I have drawn some of the images in silverpoint. Its an interesting change of feeling to graphite, the metal point has a different feeling...less creamy and slick than pencil, but it has a directness which is refreshing. It either seems to make a mark or not, unlike the wide range of tonal value graphite gives. I also thought the notion of drawing insects in silver was an interesting notion.
I have prepared some more small panels for silverpoint by applying a ground which accepts the metal. Most other surfaces dont make marks when using silver, although some house paints seem to have whichever the ingredient is that makes the silver leave marks.
Once drawn, the silver tarnishes a bit and loses its dark intensity and becomes a warm gray tone. I prefer to keep the darker tonality and use an acrylic varnish to prevent the tarnishing, by painting it on right after I finish. This seals it but also precludes any further work as the silver does not take on the varnish.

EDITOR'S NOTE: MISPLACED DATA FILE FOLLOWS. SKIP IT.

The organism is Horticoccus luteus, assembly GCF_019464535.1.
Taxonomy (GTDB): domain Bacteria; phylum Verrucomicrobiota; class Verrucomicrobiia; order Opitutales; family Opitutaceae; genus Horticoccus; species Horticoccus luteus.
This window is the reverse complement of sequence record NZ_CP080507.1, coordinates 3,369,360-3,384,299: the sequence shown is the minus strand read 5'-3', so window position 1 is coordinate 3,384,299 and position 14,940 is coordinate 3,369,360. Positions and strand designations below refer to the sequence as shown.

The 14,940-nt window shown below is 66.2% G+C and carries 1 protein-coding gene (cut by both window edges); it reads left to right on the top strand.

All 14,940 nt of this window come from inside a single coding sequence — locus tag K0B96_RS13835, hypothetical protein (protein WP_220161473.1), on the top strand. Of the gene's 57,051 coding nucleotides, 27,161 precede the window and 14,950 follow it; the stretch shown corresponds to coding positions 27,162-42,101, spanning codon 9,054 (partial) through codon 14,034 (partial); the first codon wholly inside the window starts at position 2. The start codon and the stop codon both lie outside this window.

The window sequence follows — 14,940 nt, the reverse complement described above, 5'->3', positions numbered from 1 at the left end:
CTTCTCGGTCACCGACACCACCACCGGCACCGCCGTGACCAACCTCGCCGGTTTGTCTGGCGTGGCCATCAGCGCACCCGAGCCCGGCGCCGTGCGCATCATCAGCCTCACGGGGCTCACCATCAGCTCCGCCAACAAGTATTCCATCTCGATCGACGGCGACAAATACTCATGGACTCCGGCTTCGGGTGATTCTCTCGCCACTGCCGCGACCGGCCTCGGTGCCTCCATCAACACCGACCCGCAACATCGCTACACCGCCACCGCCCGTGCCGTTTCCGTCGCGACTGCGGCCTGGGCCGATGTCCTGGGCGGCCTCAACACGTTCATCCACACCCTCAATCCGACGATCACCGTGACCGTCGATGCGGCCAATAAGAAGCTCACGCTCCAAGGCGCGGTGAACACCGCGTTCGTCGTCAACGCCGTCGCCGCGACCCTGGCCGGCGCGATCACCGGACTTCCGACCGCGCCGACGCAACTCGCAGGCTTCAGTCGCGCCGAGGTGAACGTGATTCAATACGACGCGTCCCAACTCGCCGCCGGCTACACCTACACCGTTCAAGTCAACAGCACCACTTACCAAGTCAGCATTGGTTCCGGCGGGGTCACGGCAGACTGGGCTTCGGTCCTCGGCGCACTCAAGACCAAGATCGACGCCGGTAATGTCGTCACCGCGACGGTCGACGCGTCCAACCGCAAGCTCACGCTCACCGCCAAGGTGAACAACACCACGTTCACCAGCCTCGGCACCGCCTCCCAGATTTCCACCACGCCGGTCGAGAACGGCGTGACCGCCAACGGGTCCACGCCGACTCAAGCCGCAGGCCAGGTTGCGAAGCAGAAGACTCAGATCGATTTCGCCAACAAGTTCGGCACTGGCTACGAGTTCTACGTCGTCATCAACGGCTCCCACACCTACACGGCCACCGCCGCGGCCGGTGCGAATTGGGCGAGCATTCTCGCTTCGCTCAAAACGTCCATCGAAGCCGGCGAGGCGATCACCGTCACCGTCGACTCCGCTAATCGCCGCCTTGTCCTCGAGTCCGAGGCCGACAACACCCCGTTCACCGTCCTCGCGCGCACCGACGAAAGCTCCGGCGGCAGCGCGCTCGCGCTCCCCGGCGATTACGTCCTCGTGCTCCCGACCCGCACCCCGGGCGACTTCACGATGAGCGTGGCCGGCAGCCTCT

The silverpoint itself is an annealed silver wire, slightly softer than regular silver and clamped in a clutch pen. It wears fairly slowly.
I have sent Hoarknockle off to collect various different pieces from our collection of sterling silver flatware and I shall be trying these out to see what kind of effect they give. I shall have to try and see if they make marks on a starched table cloth...